Collection: Queen Rearing

Queen rearing is the process by which beekeepers raise queen bees from young fertilized worker bee larvae. The most commonly used method is known as the Doolittle method. In the Doolittle method, the beekeeper grafts larvae, which are 24 hours or less of age, into a bar of queen cell cups. The queen cell cups are placed inside of a cell-building colony. A cell-building colony is a strong, well-fed, queenless colony that feeds the larva royal jelly and develops the larvae into queen bees.

After approximately 10 days, the queen cells are transferred from the cell building colony to small mating nuclei colonies, which are placed inside of mating yards. The queen cells hatch inside of the mating nuclei. After approximately 7–10 days, the virgin queens take their mating flights, mate with 10–20 drone bees, and return to their mating nuclei as mated queen bees.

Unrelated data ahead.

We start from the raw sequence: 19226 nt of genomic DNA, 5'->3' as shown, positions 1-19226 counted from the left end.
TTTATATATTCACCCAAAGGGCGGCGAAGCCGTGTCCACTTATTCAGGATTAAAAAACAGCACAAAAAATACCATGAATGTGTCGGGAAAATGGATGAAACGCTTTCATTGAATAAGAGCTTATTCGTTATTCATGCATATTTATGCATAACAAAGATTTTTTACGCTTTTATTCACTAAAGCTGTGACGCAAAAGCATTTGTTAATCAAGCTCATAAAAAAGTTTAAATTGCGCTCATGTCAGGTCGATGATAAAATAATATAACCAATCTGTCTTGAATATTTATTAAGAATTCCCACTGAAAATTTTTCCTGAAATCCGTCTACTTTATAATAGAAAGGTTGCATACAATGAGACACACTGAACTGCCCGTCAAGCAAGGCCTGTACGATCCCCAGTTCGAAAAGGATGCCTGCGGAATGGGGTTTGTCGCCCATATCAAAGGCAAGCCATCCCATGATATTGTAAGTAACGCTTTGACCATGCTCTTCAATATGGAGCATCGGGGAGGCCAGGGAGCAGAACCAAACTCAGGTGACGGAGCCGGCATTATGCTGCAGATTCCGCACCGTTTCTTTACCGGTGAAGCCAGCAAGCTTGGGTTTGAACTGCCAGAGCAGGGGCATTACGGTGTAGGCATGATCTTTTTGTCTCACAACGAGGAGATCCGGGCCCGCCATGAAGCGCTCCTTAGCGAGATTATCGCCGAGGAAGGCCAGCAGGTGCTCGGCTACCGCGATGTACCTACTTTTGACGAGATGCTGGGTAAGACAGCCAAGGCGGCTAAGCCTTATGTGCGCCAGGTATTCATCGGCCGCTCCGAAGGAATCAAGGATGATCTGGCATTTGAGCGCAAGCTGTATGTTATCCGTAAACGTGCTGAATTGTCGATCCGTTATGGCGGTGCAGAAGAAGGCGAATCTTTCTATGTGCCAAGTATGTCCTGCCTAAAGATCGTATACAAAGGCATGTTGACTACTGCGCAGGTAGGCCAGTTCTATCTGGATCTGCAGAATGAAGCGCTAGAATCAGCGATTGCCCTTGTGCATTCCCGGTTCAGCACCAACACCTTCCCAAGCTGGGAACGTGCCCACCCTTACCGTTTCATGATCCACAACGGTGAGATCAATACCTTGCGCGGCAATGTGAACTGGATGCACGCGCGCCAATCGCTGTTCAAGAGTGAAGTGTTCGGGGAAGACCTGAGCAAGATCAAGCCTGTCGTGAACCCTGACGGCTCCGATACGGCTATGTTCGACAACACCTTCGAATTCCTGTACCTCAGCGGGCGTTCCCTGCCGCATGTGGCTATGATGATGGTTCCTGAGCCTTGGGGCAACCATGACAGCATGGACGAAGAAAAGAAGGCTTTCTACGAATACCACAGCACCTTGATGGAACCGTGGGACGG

Queen rearing can be practised on a small scale by hobbyist or sideline beekeepers raising a small number of queens for their own use or can be practised on a larger, commercial-scale by companies that produce queen bees for sale to the public

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  • Queen Rearing (8xNuc)
    Queen Rearing (8xNuc)
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  • DN4 Frames & Foundation (10 pack)
    DN4 Frames & Foundation (10 pack)
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    £30.00
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  • Oiled and Waterproof
    Oiled and Waterproof
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    £10.00
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